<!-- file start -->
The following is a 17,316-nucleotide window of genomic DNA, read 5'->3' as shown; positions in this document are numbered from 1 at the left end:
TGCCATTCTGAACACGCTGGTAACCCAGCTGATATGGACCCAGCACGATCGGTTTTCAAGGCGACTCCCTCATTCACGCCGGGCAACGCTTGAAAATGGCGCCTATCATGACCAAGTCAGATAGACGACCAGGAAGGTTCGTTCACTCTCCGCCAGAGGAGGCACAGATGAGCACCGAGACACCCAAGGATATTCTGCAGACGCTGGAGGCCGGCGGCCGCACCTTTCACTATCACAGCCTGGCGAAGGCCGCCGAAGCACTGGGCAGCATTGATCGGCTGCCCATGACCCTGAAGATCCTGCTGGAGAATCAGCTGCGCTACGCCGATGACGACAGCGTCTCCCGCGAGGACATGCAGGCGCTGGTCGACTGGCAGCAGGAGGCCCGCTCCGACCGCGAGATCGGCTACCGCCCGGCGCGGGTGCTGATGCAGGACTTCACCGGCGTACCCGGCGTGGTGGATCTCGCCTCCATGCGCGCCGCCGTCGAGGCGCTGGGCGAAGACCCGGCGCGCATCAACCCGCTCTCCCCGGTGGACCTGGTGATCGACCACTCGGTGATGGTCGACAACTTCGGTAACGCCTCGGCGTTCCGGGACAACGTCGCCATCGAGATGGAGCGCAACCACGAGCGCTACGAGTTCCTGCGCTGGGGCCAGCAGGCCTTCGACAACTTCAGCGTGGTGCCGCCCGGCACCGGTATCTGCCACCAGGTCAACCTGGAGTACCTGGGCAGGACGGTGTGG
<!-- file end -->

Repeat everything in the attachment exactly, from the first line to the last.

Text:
The following is a 17,316-nucleotide window of genomic DNA, read 5'->3' as shown; positions in this document are numbered from 1 at the left end:
TGCCATTCTGAACACGCTGGTAACCCAGCTGATATGGACCCAGCACGATCGGTTTTCAAGGCGACTCCCTCATTCACGCCGGGCAACGCTTGAAAATGGCGCCTATCATGACCAAGTCAGATAGACGACCAGGAAGGTTCGTTCACTCTCCGCCAGAGGAGGCACAGATGAGCACCGAGACACCCAAGGATATTCTGCAGACGCTGGAGGCCGGCGGCCGCACCTTTCACTATCACAGCCTGGCGAAGGCCGCCGAAGCACTGGGCAGCATTGATCGGCTGCCCATGACCCTGAAGATCCTGCTGGAGAATCAGCTGCGCTACGCCGATGACGACAGCGTCTCCCGCGAGGACATGCAGGCGCTGGTCGACTGGCAGCAGGAGGCCCGCTCCGACCGCGAGATCGGCTACCGCCCGGCGCGGGTGCTGATGCAGGACTTCACCGGCGTACCCGGCGTGGTGGATCTCGCCTCCATGCGCGCCGCCGTCGAGGCGCTGGGCGAAGACCCGGCGCGCATCAACCCGCTCTCCCCGGTGGACCTGGTGATCGACCACTCGGTGATGGTCGACAACTTCGGTAACGCCTCGGCGTTCCGGGACAACGTCGCCATCGAGATGGAGCGCAACCACGAGCGCTACGAGTTCCTGCGCTGGGGCCAGCAGGCCTTCGACAACTTCAGCGTGGTGCCGCCCGGCACCGGTATCTGCCACCAGGTCAACCTGGAGTACCTGGGCAGGACGGTGTGG